Even though they seem expensive , precision collets really are time savers in the long run.

Neil

Thread: Myford vfd
24/09/2019 06:19:38

What I like best about the VFD and 3 phase motor on my myford is the use of a microswitch for the stop of the lathe when thread cutting. Especially when cutting internal stuff. I know some run it backwards and then feed out, but feeding in knowing that is is going to stop within 0.1mm every time is just great . I have breaking and soft start settings. I put a 3/4 kw motor on my myford about 1hp approx. I just wish I had done it many years earlier. It is smoother running and quieter over all. The smother running shows up in the improved surface finish of parts.

Not cheap , that is true, but well worth it in my view.

Neil

Thread: Screw cutting is over complicated
16/09/2019 10:12:48

I really like the Hardinge top slide method. As it has a cam that retracts the tool on the flank angle.

The way I set it, is set the compound at 1/2 the thread angle. Have the lever in the forward position, and the compound wound to the forward stop position. Wind the cross slid to a touch, and then go in the full finished depth. Leave the cross slide at this position. Use the retract at the end of each cut. Wind back on the compound. Take all cuts using the compound slide only.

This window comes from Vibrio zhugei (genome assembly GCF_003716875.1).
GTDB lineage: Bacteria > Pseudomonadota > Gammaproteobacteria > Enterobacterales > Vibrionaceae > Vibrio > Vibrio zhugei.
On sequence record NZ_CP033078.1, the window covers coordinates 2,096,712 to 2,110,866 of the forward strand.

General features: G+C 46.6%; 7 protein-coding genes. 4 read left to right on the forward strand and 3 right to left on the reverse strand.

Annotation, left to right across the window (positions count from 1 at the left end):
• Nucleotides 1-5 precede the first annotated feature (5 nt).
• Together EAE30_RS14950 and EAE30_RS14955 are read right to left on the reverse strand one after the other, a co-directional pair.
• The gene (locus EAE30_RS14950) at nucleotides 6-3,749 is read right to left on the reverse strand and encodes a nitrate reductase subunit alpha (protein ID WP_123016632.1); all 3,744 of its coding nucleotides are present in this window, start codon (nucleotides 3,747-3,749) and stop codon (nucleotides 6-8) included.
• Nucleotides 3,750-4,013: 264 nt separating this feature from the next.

Without the retract lever, I do the same on my Myford, and do all the feeding to zero on the compound. For most threads, 1 turn on the compound is the max required amount of retraction required.

I have done the feed only on the cross slide method as well. But prefer the feed on the compound. Unlike the youtubers, my method does not require and trig to get the depth of cut. That is set from the cross slide , the same as if you were not incrementing the compound slide.

Neil

Thread: EN40 nitrided repair
15/09/2019 20:27:13

Get some of the same material you made them from. Create sticks of that same material, and then get it welded up with that material. Grind through the nitrided layer first for the area to be welded up. Then recut to correct profile and re nitride again. Welding with parent material is the best solution. Remove the nitrided area first, as the nitrided material is no longer the same as the original material, and it will crack trying to weld through the nitrided area.

Neil

Thread: Recommendation for Tool and Cutter Grinder